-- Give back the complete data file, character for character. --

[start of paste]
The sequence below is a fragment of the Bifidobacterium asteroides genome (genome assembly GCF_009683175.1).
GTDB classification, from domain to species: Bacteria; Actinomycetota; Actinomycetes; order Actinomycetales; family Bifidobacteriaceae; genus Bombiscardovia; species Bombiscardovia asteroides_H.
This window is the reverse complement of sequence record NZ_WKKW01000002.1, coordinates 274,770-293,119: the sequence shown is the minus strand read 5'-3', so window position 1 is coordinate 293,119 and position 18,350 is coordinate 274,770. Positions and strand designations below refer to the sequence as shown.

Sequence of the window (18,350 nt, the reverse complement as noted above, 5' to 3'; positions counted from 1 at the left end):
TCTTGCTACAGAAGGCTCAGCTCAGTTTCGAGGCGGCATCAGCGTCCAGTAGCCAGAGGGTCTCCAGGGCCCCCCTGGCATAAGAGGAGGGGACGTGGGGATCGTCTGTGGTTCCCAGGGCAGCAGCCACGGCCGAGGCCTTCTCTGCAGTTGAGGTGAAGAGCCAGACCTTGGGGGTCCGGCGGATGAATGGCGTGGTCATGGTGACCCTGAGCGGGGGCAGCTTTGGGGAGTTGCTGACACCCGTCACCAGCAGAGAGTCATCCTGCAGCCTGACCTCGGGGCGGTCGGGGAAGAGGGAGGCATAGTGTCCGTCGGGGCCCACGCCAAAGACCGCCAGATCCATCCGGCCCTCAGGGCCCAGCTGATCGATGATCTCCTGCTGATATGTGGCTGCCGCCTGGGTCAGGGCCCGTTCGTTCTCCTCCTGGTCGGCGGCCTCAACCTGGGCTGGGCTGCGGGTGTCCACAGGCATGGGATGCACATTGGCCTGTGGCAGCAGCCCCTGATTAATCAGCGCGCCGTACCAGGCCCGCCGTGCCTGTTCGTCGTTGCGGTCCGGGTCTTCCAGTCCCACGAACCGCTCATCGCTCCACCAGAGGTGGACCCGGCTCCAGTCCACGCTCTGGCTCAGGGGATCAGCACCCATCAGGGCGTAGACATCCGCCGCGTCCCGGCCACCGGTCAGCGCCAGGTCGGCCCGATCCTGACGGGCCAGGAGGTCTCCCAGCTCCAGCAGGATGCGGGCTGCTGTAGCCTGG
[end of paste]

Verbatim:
The sequence below is a fragment of the Bifidobacterium asteroides genome (genome assembly GCF_009683175.1).
GTDB classification, from domain to species: Bacteria; Actinomycetota; Actinomycetes; order Actinomycetales; family Bifidobacteriaceae; genus Bombiscardovia; species Bombiscardovia asteroides_H.
This window is the reverse complement of sequence record NZ_WKKW01000002.1, coordinates 274,770-293,119: the sequence shown is the minus strand read 5'-3', so window position 1 is coordinate 293,119 and position 18,350 is coordinate 274,770. Positions and strand designations below refer to the sequence as shown.

Sequence of the window (18,350 nt, the reverse complement as noted above, 5' to 3'; positions counted from 1 at the left end):
TCTTGCTACAGAAGGCTCAGCTCAGTTTCGAGGCGGCATCAGCGTCCAGTAGCCAGAGGGTCTCCAGGGCCCCCCTGGCATAAGAGGAGGGGACGTGGGGATCGTCTGTGGTTCCCAGGGCAGCAGCCACGGCCGAGGCCTTCTCTGCAGTTGAGGTGAAGAGCCAGACCTTGGGGGTCCGGCGGATGAATGGCGTGGTCATGGTGACCCTGAGCGGGGGCAGCTTTGGGGAGTTGCTGACACCCGTCACCAGCAGAGAGTCATCCTGCAGCCTGACCTCGGGGCGGTCGGGGAAGAGGGAGGCATAGTGTCCGTCGGGGCCCACGCCAAAGACCGCCAGATCCATCCGGCCCTCAGGGCCCAGCTGATCGATGATCTCCTGCTGATATGTGGCTGCCGCCTGGGTCAGGGCCCGTTCGTTCTCCTCCTGGTCGGCGGCCTCAACCTGGGCTGGGCTGCGGGTGTCCACAGGCATGGGATGCACATTGGCCTGTGGCAGCAGCCCCTGATTAATCAGCGCGCCGTACCAGGCCCGCCGTGCCTGTTCGTCGTTGCGGTCCGGGTCTTCCAGTCCCACGAACCGCTCATCGCTCCACCAGAGGTGGACCCGGCTCCAGTCCACGCTCTGGCTCAGGGGATCAGCACCCATCAGGGCGTAGACATCCGCCGCGTCCCGGCCACCGGTCAGCGCCAGGTCGGCCCGATCCTGACGGGCCAGGAGGTCTCCCAGCTCCAGCAGGATGCGGGCTGCTGTAGCCTGG